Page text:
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Sew a straight edge to a curve

finished one side of the gusset

Have difficulty sewing the plushie head gusset? Does the left look different from the right? Frustrated from matching the straight to the curved seam?

I used to only enjoy making human plushies. Partly because I seem to see my own reflection better in it, partly because I tremble at the thought of sewing the 3-piece construction of the stuffed animal head.

This type of construction is quite common, often seen in plushies with a long snout, like deers, and bears, less so on cats, and… humans.

An alternative to adding curvature to the face would be to slice the pattern down in the middle. But that’s not very nice, it’s hard to hide that big scar.

Anyway I assume you know what a head gusset is, and I’m not dealing with the pattern making in this post.

Let’s get right on to sewing it

First, get ready the first 2 pieces you will be attaching. Find the snout end of both pieces.

take the tip of the nose of the head piece

Check that the length of the seam to be sewn matches.

match to the tip of the head gusset piece which is usually the narrow strip

Then, place the curved piece, usually the 2 sides of the face, onto your machine, with the snout pointing away from you.place the head piece in this direction on the sewing machine

Then, get ready the head gusset, usually the narrow piece with straighter curve.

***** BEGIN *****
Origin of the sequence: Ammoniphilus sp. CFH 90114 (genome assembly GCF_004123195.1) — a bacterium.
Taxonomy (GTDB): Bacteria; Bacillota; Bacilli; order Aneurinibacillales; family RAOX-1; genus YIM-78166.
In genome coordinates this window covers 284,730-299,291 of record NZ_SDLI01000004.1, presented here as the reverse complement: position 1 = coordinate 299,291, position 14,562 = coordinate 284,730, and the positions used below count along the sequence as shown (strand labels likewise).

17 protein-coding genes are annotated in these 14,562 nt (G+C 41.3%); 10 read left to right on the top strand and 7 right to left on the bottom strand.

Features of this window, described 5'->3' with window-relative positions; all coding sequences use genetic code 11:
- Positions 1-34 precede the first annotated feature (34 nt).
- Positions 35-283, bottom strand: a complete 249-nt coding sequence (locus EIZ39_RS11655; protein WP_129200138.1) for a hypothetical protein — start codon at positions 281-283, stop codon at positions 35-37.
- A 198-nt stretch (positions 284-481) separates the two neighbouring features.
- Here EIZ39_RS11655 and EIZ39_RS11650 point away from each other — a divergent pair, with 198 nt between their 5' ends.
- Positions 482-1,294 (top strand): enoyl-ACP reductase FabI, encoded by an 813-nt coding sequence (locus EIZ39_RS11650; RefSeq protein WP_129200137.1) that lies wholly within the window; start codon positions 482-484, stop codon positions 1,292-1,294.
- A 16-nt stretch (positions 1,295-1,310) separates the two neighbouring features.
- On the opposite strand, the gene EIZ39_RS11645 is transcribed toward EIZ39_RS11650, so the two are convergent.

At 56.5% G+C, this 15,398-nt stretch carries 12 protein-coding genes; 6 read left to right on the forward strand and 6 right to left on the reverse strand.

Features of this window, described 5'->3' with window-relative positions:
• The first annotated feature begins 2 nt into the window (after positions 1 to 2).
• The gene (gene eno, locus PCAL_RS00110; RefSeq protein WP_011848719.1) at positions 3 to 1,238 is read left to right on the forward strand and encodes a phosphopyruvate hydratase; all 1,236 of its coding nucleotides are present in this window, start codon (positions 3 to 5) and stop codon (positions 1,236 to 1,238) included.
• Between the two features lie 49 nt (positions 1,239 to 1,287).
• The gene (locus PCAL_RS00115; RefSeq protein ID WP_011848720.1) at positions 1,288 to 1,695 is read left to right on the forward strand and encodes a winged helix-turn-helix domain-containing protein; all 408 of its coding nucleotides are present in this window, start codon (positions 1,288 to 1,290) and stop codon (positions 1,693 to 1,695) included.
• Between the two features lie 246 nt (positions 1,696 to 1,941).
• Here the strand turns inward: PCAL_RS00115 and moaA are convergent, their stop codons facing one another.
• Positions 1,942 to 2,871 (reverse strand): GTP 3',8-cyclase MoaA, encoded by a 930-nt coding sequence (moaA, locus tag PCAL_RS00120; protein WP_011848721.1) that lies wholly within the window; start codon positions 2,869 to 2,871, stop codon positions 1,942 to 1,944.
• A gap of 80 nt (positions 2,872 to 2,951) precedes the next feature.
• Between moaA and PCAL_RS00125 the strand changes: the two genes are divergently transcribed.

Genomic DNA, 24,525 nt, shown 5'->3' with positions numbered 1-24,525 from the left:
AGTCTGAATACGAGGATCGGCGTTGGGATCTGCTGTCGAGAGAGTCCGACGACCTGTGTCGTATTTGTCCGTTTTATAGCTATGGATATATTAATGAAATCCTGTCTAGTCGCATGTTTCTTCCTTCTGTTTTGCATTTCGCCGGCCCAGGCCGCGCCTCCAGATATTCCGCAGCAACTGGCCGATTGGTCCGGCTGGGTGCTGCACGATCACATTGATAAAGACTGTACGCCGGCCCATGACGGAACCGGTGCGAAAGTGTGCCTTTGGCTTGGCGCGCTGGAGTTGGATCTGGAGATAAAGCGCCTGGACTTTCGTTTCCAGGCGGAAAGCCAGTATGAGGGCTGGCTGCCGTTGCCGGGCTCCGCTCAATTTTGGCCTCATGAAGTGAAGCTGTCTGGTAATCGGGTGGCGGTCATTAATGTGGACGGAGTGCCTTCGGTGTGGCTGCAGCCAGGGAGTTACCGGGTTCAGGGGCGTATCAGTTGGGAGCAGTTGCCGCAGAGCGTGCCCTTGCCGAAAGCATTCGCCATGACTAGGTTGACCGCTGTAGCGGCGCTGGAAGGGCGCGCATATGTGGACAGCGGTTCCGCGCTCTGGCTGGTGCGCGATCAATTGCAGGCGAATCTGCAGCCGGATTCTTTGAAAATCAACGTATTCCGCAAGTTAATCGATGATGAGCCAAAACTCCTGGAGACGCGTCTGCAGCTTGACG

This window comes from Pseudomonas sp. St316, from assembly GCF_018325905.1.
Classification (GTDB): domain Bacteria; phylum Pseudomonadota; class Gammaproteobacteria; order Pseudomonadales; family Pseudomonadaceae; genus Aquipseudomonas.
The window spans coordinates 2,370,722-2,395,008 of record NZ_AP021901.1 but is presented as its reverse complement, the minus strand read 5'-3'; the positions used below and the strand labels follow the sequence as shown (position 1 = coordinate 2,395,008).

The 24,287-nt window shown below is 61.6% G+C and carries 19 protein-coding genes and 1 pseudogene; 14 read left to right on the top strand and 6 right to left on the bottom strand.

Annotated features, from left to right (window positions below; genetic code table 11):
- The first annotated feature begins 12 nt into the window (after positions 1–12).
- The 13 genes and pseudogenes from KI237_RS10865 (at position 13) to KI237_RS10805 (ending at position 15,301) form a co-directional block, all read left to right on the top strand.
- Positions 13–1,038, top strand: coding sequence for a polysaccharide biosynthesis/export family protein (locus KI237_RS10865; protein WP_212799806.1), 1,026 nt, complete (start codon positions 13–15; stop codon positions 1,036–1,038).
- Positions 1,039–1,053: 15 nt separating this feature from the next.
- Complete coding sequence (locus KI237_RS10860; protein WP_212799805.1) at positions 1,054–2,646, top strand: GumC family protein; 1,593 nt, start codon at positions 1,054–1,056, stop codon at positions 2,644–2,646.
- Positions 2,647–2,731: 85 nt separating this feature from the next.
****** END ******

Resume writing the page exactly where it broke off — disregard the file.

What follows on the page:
find the tip of the gusset, careful not to confuse the centre front with the centre back

Align the 2 pieces, just by the beginning point. Ignore the rest of the curves, so it’s gonna like this below, without pins and all.

align the plushie head gusset with the head piece

Then, start sewing with a short stitch length ( I use 2 for a small 10″ doll like this) to stitch very slowly along the short length that is matched.

set a short stitch length for the narrow turns

As you stitch, hold the gusset piece that is sitting on top to match the bottom face piece. Basically, you are using the machine needle as your third hand to help to hold the curves in place, without pins!

reshape the gusset piece to flow with the face curve

Continue at a snail’s pace to finish the seam.

And there you have it, joining 2 seams of different curvature.

finished one side of the gusset

With a gusset shape like this, you get a bear with a slightly protruding snout and a wide forehead, while shifting the offensive seam off-centre.

bess bear softie with curled eyelashes bess bear plush doll cute face with big kawaii eyes

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